Former dictator Jahya Jammeh.

Hunting For Gambia’s Jammeh: Things Aren’t So Cushy Nowadays As They Were For The African Dictators Of Old

REEF Brody’s secret for success sounds like a pretty good recipe for IRIN too: “turning victims stories into a narrative the world can’t ignore.” Brody, a 64-year-old attorney from New York, could become ex-Gambian dictator’s Yahya Jammeh’s worst nightmare.

The veteran Human Rights Watch lawyer specialises in hunting down exiled dictators and bringing them to justice. As Colin Freeman notes in this BBC podcast, things aren’t quite so cushy nowadays as they were for the African dictators of old: he recalls Idi Amin entertaining the crowds with his accordion-playing at his resident Novotel in Saudi Arabia and ex-president Mengistu of Ethiopia hanging out as a regular in a Harare bar.


But, a reminder, if needed, of the tenuous grasp of international justice, came last month with the overturning on appeal of the 18-year sentence of former Congolese Vice President Jean-Pierre Bemba for the atrocities committed in the Central African Republic by his militia.

So what chance does Brody have of putting Jammeh in the dock to answer for those allegedly jailed and tortured during his brutal 22 years in power in The Gambia? Well, it won’t be easy. As per the deal that saw him step aside in January 2017, he is now holed up in Equatorial Guinea, which never signed the statutes of the International Criminal Court (ICC).

But Brody takes the long view. People said Chadian dictator Hissène Habré would never face justice. It may have taken relentless pressure from Brody and victims over 17 years but prosecute him they did, and in 2016 he was jailed for life in Senegal.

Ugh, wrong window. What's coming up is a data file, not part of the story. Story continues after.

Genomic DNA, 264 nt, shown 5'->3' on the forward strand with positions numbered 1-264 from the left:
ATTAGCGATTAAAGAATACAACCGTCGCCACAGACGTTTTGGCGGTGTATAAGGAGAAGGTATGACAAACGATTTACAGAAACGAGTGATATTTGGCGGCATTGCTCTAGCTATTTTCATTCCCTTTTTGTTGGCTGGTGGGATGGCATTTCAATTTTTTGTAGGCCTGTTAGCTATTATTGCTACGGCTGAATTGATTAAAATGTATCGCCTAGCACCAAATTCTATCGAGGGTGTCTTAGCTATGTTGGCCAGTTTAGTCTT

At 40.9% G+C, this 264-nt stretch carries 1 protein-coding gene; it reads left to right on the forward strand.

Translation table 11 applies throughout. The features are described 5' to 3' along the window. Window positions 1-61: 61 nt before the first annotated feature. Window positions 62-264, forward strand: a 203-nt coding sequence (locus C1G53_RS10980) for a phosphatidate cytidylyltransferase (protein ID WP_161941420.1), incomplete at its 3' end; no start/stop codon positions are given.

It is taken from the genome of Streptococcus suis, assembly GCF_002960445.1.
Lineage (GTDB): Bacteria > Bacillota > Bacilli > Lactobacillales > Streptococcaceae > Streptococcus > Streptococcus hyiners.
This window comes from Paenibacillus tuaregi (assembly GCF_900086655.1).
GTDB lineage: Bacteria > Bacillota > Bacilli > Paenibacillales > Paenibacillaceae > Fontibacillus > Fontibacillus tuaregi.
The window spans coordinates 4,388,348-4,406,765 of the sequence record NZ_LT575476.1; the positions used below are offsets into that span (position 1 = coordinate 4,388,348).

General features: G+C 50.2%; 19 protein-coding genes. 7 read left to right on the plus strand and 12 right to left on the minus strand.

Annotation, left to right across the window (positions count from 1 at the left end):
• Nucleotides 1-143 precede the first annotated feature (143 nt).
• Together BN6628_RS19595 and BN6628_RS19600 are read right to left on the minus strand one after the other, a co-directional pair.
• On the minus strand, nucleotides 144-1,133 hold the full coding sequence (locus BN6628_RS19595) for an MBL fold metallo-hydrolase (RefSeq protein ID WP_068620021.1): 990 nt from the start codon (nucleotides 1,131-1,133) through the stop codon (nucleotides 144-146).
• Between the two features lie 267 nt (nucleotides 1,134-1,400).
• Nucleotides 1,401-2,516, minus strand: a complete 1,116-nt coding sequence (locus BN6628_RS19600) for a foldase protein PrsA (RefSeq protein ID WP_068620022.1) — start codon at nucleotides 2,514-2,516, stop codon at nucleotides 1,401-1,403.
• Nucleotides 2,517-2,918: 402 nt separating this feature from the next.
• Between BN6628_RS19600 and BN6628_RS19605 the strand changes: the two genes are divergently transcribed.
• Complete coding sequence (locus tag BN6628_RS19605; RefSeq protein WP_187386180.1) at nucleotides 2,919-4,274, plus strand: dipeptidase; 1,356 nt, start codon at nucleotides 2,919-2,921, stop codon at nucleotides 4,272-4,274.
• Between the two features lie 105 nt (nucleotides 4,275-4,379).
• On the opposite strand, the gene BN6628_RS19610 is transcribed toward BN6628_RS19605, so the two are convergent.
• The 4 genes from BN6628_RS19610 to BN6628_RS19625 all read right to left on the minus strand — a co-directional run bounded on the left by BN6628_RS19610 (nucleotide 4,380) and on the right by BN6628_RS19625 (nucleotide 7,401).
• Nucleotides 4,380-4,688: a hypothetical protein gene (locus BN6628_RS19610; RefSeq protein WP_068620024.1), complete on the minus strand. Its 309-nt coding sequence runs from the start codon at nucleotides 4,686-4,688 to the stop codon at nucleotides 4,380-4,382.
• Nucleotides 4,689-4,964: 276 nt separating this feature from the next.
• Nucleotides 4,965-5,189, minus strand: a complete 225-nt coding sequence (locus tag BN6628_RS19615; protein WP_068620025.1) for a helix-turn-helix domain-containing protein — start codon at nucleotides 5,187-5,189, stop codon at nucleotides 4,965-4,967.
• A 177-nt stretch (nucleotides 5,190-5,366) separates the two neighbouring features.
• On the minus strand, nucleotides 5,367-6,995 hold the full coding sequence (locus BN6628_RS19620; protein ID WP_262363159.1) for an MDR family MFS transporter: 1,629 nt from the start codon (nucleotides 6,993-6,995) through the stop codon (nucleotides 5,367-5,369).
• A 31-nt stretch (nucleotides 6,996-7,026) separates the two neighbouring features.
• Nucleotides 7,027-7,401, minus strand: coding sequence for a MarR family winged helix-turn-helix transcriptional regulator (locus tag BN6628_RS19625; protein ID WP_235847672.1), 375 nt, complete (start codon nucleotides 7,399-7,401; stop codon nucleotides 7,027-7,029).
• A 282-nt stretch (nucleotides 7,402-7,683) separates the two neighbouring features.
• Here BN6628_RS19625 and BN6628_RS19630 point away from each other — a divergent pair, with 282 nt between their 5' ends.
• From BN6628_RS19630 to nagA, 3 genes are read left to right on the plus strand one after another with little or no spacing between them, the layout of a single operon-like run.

The 76-year-old strongman president of Equatorial Guinea, Teodoro Obiang Nguema, is now the continent’s longest-serving leader and no mug. But Brody believes there may come a time when Jammeh is the right card for him to play. “If we make enough noise, the international community will eventually pressure Obiang to hand Jammeh over,” he says.

And what of life now in The Gambia. Well, it’s not perfect. There’s a legacy, thanks to Jammeh, of authoritarianism and weak public institutions. But at least under Adama Barrow people are free to express their grievances, and do so without fear of beating, arrest, torture, or worse. This turnaround in the country’s democratic fortunes has also had an effect on an exodus that made Gambians Europe’s second-largest diaspora (per capita).

But as reporter Louise Hunt and photographer Jason Florio found for an upcoming IRIN story, a group of young migrant returnees is trying to counter the  “take the back way out” narrative that has fuelled emigration for a generation. Touring the country, explaining the horrific experiences in Libya, they are urging communities to support young people more and encourage them to stay home and build a new and better Gambia.



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